• Pouring petrol or applying chili powder on private parts and hitting it;
  • Beating while handcuffed;
  • Pricking body with needles
  • Branding with hot-iron rod;
  • Electric shock;
  • Beating after stripping;
  • Inserting hard blunt object in anus;
  • Beating after hanging upside-down with hands and legs tied;
  • Urinating into the mouth;
  • Forcing to perform oral-sex;
  • Kicking abdomen of pregnant women.

According to the National Human Rights Commission report for 2017-18, around fifteen cases of custodial violence and torture were reported everyday with nine people dying every twenty –four hours in judicial and police custody.

According to the reports of 2019, almost one 1,731 people were the victims of custodial deaths in India. This works out to almost five such deaths per day. Timed with the International Day in Support of Victims of Torture, ‘India: Annual Report on Torture 2019’ said 1,606 of the deaths happened in judicial custody and 125 in police custody. Out of the 125 deaths in police custody, Uttar Pradesh topped with 14 deaths, followed by Tamil Nadu and Punjab with 11 deaths each and Bihar with 10 deaths,” said the report published by the National Campaign Against Torture (NCAT). Of the 125 cases in police custody, ninety-three persons (74.4%) died due to alleged torture or foul play, while twenty-four (19.2%) died under suspicious circumstances in which the police cited suicide of sixteen persons, seven because of illness and one because of injuries. The reasons for the custodial death of five others (4%) were unknown, the report said.

Women continued to be tortured or targeted for sexual violence in custody and the victims often belonged to the weaker sections. During 2019, the death of at least four women in police custody was reported, the NCAT said.

CASES OF CUSTODIAL DEATHS IN INDIA

  • Mohamed Huzaifa Javed Ahmed v. The State Of Maharashtra

In this case, the police have brutally beaten a child with an excess amount of force which resulted to his death. The police officer was removed from his position and entitled to imprisonment.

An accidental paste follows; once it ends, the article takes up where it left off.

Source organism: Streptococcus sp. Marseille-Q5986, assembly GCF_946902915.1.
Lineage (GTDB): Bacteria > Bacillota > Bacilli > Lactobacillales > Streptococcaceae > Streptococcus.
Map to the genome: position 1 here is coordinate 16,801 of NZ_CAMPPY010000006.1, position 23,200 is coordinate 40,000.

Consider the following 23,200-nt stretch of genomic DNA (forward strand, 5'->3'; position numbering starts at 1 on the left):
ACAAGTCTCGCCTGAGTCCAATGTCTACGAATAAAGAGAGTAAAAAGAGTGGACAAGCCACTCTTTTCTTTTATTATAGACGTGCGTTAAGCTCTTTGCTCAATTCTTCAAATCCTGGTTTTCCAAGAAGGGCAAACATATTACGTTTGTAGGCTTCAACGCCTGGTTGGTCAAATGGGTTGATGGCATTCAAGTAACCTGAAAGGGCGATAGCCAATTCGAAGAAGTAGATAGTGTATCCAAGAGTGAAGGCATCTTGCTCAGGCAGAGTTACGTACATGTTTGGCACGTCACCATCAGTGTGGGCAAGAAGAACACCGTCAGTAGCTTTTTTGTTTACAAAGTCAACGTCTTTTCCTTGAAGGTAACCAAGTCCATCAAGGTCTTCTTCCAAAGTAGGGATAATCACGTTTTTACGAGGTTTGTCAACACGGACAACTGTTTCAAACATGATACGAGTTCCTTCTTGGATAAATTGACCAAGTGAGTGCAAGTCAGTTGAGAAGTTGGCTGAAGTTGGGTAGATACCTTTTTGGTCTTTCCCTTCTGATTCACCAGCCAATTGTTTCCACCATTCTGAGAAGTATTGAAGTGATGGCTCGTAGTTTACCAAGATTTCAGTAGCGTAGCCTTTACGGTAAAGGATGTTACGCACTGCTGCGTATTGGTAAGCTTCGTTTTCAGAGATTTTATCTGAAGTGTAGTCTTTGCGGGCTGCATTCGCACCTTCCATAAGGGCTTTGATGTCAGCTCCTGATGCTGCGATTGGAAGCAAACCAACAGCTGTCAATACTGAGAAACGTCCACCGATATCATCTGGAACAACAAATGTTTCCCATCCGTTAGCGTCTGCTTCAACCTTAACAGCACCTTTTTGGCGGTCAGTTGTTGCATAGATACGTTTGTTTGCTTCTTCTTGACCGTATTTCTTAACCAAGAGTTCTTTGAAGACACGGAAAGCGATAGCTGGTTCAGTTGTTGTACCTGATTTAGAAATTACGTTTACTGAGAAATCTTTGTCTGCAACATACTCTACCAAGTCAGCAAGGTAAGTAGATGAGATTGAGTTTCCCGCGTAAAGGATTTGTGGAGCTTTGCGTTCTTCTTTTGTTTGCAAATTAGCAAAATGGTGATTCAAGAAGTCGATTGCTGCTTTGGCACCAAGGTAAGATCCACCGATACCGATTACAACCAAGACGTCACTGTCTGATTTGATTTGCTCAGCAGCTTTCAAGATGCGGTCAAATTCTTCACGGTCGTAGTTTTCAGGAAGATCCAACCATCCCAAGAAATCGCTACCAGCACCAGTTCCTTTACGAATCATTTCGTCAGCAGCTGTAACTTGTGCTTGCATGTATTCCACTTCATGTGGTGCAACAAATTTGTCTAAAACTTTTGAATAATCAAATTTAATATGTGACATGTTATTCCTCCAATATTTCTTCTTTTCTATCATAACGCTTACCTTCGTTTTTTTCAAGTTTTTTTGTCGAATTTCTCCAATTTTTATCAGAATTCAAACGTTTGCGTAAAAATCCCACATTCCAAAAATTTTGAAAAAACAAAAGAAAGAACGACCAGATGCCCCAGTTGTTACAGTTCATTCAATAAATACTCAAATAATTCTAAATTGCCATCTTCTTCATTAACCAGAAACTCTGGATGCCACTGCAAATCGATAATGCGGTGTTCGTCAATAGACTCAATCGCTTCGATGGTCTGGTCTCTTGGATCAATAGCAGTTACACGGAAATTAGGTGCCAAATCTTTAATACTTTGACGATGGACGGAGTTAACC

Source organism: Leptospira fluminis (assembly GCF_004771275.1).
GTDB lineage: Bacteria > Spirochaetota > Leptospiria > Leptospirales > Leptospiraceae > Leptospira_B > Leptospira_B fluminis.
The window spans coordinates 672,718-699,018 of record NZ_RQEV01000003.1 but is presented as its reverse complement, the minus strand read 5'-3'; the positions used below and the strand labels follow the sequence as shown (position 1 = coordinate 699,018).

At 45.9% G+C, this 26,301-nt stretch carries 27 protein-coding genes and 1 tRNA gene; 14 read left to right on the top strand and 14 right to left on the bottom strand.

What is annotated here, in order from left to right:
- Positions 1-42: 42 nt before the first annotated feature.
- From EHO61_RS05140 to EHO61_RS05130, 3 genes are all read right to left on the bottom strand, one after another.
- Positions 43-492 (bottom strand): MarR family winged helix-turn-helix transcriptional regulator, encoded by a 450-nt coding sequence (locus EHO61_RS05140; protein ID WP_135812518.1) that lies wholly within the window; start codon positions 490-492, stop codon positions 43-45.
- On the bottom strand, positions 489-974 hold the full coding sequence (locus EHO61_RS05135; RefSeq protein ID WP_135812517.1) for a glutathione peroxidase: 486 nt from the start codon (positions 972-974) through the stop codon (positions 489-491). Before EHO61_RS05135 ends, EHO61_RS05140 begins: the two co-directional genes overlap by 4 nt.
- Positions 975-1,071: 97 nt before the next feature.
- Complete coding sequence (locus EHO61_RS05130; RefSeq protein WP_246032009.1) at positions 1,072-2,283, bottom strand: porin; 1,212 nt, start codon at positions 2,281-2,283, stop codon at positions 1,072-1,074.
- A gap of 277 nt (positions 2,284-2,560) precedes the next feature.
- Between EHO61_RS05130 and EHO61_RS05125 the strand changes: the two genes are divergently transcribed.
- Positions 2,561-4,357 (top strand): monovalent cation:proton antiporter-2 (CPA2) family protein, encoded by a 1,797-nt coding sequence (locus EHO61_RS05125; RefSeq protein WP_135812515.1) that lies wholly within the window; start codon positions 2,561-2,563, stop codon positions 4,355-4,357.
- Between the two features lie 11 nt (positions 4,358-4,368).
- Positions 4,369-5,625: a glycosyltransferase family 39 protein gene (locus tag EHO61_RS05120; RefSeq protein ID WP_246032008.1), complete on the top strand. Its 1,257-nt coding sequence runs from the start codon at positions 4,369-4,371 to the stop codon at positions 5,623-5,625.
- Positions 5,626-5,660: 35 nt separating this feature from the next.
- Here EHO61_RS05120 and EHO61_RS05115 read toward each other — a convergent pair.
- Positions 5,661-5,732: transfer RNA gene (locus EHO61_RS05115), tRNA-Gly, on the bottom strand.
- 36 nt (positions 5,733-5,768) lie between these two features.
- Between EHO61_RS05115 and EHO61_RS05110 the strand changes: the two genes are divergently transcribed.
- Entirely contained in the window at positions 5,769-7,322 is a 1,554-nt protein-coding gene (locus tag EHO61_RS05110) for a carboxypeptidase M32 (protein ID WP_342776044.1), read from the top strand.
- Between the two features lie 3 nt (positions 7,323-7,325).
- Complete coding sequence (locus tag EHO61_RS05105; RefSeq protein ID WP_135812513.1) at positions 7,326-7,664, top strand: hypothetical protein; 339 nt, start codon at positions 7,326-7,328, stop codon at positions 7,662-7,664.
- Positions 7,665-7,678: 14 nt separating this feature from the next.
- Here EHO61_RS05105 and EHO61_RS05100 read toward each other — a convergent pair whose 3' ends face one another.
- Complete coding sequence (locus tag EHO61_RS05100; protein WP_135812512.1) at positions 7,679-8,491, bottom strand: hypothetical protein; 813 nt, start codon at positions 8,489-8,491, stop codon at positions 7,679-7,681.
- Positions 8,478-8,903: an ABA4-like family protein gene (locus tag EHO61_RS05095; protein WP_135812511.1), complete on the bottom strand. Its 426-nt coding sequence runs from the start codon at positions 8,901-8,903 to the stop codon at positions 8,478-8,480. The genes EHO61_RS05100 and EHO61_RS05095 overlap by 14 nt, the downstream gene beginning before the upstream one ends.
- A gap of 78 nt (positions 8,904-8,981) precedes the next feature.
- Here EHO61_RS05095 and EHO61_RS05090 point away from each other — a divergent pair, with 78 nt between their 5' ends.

• Jayaraj-Fenix Case

It is also known as the “George Floyd case of India”. A duo of father and son were beaten to death in the police custody just on violating some rules in Tamil Nadu.

  • Custodial Death of Kashmiri teacher Rizwan Pandit

Rizwan Asad Pandit was picked in night from his residence in Awantipora for questioning in a “terror case”. The local police in Awantipora area of Pulwama had handed him over to the dreaded Special Operations Group, the counter-insurgent group of Kashmir police, where he died.

  • Unnao Rape Case

The custodial death of the father of the Unnao rape case sets a perfect example of how police is being influenced and working for the powerful strata of the society and how governance gets brutalised when the state’s chief executive gives a carte blanche (complete freedom to act as one’s wishes) to the police to brand anybody a criminal and kill at will.

THE WAYS TO REPORT FOR POLICE BRUTALITY

There are many cases of police brutality but many of them are not reported for further investigation whereas many of the cases are registered where no investigation takes place. A civilian with a valid police brutality issue should file a complaint against a police officer.

The first step in this process is to visit the website of the police department where that particular officer is based, because each jurisdiction has its process for filing a complaint. Some of the websites provide a hotline number for complaints of police brutality. It may also be possible to report about the brutality by police in person by going to the police station which is within the jurisdiction. If the act is criminal then the criminal suit will be filled and if the act is of civil nature then it a civil suit will be filed.

After the complaint is filed then the department of Internal Affairs will investigate. The Internal Affairs department is established only to investigate the cases against law enforcement officials. An officer can generally only be disciplined or fired for his behavior as if a complaint has been filed against him, and even if he is not disciplined or terminated, the complaint typically remains on his permanent record. If a civilian is not satisfied then the police officer can be sued in criminal court or civil court.

CONCLUSION

Custodial torture and deaths are actually a nationwide problem. In a country where the police to population ratio is well below ideal and the judiciary is inundated with backlog cases, police malpractice isn’t uncommon. This can only be addressed through police reforms, including boosting police numbers, better training and prosecution of custodial malpractice. Plus, other arms of the state too need to deliver and prevent overburdening of police. The aim should be a smart police force with limited remit.

REFERENCES

  1. Times of India Editorial ‘Our George Floyds’, dated 29th June 2020.
  2. https://www.thebetterindia.com/152902/kerala-custodial-death-capital-punishment-police-reforms/
  3. https://indialawyers.wordpress.com/category/custodial-death/
  4. https://www.hrw.org/news/2020/06/30/deaths-custody-india-highlight-police-torture